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Developed by Larry Williams, the Ultimate Oscillator uses weighted sums of three oscillators, each of which has a different time period, in an attempt to 'smooth out' the fluctuations that generally make oscillators hard to interpret. The ultimate oscillator tries to put you in a trade on the basis of a divergence (and breakout) in the oscillator's trend. Typically, traders go long when there is a bullish divergence (the stock's price makes a lower low but the Oscillator does not). During a bullish divergence, the ultimate Oscillator's value will usually fall below 30, then rises back above the highest point reached during the bullish divergence so signally a 'buy'. The position would normally be closed when either "sell short" conditions are met, or the ultimate oscillator first rises above 50 and then falls below 45, or the oscillator rises above 70.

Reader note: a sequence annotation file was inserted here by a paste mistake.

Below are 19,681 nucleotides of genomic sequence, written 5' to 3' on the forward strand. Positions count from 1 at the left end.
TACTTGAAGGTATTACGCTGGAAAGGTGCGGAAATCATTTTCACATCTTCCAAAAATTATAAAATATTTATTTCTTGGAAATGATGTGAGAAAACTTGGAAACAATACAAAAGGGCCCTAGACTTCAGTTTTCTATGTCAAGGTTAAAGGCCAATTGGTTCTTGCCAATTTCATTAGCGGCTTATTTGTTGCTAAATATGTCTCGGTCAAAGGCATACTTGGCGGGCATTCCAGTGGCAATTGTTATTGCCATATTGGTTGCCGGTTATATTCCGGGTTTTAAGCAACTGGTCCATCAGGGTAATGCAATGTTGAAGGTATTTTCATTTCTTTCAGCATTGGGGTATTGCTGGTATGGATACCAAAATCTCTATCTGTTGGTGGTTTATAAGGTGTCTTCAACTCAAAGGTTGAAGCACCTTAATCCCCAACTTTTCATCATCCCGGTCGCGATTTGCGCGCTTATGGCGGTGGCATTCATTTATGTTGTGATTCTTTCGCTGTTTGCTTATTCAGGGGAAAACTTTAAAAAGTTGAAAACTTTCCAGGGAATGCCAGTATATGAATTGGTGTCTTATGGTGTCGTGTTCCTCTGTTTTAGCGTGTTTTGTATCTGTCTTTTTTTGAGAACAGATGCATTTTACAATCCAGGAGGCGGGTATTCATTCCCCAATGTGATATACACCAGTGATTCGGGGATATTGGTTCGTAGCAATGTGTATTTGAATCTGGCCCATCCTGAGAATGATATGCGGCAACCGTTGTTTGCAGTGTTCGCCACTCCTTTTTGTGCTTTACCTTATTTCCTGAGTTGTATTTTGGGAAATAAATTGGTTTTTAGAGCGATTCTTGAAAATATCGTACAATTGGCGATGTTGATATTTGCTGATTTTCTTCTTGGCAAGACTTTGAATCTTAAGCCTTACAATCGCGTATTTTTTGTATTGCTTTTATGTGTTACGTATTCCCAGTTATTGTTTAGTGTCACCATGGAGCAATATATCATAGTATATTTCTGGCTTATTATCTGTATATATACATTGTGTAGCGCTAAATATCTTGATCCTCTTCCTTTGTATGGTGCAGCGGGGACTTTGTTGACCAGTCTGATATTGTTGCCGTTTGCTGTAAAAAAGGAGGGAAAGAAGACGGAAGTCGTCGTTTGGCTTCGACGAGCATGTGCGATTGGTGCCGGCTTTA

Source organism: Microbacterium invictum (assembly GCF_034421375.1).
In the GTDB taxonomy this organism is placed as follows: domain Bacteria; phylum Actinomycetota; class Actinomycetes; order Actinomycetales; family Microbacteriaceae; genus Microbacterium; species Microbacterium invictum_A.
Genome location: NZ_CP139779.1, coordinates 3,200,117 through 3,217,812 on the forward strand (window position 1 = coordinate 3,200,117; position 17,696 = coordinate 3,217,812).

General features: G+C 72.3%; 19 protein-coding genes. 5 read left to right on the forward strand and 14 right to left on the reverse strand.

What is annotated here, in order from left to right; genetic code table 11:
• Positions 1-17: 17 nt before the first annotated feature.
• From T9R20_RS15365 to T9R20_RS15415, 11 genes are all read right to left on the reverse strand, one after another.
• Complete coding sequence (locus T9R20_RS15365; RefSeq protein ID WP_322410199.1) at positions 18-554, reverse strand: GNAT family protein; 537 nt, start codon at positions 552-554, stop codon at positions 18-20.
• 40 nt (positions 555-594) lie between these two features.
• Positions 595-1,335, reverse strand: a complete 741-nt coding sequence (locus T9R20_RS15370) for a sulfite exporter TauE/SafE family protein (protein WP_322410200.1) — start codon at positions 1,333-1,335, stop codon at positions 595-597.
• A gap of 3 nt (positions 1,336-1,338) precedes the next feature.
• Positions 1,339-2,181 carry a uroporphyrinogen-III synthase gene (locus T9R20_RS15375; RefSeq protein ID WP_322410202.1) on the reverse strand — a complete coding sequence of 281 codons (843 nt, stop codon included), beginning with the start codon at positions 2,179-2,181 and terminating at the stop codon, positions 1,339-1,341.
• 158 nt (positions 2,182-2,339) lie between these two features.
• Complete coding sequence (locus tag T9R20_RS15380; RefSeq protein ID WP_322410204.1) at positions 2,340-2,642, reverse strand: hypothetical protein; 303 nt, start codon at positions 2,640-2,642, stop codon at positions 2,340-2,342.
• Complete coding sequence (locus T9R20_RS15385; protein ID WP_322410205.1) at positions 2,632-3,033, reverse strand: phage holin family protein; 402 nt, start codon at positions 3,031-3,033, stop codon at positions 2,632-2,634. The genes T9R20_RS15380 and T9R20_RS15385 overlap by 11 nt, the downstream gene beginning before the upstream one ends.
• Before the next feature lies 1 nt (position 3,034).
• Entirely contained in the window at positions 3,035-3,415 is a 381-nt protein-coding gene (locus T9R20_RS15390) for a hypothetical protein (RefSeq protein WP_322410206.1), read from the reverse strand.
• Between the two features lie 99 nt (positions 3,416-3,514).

The "Sell short" condition is when a bearish divergence occurs (the stock's price makes a higher high but the oscillator doesn't). During this bearish divergence, the ultimate oscillator will usually rise above 50 then will fall below the lowest point reached during the bearish divergence. These short positions are closed when either the conditions are met to buy long as explained above, or the ultimate oscillator rises above 65, or the oscillator falls below 30. Day trading with this indicator is difficult as it is normally used in longer term trading activities, although the principle of scaling suggests it might have some utility.

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